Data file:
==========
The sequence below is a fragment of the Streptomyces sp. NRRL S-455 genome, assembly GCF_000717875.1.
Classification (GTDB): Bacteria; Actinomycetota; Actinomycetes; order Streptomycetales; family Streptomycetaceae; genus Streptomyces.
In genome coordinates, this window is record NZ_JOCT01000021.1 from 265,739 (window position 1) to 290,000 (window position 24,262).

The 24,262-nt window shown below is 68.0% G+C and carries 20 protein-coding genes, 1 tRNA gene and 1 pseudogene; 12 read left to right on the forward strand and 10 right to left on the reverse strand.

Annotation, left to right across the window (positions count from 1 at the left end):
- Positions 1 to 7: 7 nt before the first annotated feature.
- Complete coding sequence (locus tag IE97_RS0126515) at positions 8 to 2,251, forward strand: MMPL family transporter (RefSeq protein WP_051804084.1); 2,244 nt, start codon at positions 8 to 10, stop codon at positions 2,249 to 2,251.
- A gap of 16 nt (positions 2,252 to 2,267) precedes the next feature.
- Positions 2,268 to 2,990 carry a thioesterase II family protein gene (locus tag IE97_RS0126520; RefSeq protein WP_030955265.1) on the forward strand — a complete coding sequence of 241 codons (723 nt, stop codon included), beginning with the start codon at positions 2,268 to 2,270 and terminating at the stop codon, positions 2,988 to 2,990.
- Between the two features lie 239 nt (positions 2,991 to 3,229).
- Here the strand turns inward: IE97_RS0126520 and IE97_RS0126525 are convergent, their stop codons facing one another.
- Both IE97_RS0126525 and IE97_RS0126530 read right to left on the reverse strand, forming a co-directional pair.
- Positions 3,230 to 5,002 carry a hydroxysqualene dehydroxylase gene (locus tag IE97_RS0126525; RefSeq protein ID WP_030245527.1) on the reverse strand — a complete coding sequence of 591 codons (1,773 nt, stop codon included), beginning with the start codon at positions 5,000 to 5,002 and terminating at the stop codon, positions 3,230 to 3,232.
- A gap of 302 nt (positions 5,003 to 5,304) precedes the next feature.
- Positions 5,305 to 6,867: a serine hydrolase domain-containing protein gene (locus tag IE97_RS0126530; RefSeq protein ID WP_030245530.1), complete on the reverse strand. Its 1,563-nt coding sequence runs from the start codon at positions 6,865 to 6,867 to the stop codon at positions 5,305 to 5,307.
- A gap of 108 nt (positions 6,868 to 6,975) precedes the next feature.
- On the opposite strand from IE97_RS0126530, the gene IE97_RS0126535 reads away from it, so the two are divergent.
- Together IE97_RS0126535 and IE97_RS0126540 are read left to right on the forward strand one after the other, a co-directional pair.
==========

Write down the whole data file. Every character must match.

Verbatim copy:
The sequence below is a fragment of the Streptomyces sp. NRRL S-455 genome, assembly GCF_000717875.1.
Classification (GTDB): Bacteria; Actinomycetota; Actinomycetes; order Streptomycetales; family Streptomycetaceae; genus Streptomyces.
In genome coordinates, this window is record NZ_JOCT01000021.1 from 265,739 (window position 1) to 290,000 (window position 24,262).

The 24,262-nt window shown below is 68.0% G+C and carries 20 protein-coding genes, 1 tRNA gene and 1 pseudogene; 12 read left to right on the forward strand and 10 right to left on the reverse strand.

Annotation, left to right across the window (positions count from 1 at the left end):
- Positions 1 to 7: 7 nt before the first annotated feature.
- Complete coding sequence (locus tag IE97_RS0126515) at positions 8 to 2,251, forward strand: MMPL family transporter (RefSeq protein WP_051804084.1); 2,244 nt, start codon at positions 8 to 10, stop codon at positions 2,249 to 2,251.
- A gap of 16 nt (positions 2,252 to 2,267) precedes the next feature.
- Positions 2,268 to 2,990 carry a thioesterase II family protein gene (locus tag IE97_RS0126520; RefSeq protein WP_030955265.1) on the forward strand — a complete coding sequence of 241 codons (723 nt, stop codon included), beginning with the start codon at positions 2,268 to 2,270 and terminating at the stop codon, positions 2,988 to 2,990.
- Between the two features lie 239 nt (positions 2,991 to 3,229).
- Here the strand turns inward: IE97_RS0126520 and IE97_RS0126525 are convergent, their stop codons facing one another.
- Both IE97_RS0126525 and IE97_RS0126530 read right to left on the reverse strand, forming a co-directional pair.
- Positions 3,230 to 5,002 carry a hydroxysqualene dehydroxylase gene (locus tag IE97_RS0126525; RefSeq protein ID WP_030245527.1) on the reverse strand — a complete coding sequence of 591 codons (1,773 nt, stop codon included), beginning with the start codon at positions 5,000 to 5,002 and terminating at the stop codon, positions 3,230 to 3,232.
- A gap of 302 nt (positions 5,003 to 5,304) precedes the next feature.
- Positions 5,305 to 6,867: a serine hydrolase domain-containing protein gene (locus tag IE97_RS0126530; RefSeq protein ID WP_030245530.1), complete on the reverse strand. Its 1,563-nt coding sequence runs from the start codon at positions 6,865 to 6,867 to the stop codon at positions 5,305 to 5,307.
- A gap of 108 nt (positions 6,868 to 6,975) precedes the next feature.
- On the opposite strand from IE97_RS0126530, the gene IE97_RS0126535 reads away from it, so the two are divergent.
- Together IE97_RS0126535 and IE97_RS0126540 are read left to right on the forward strand one after the other, a co-directional pair.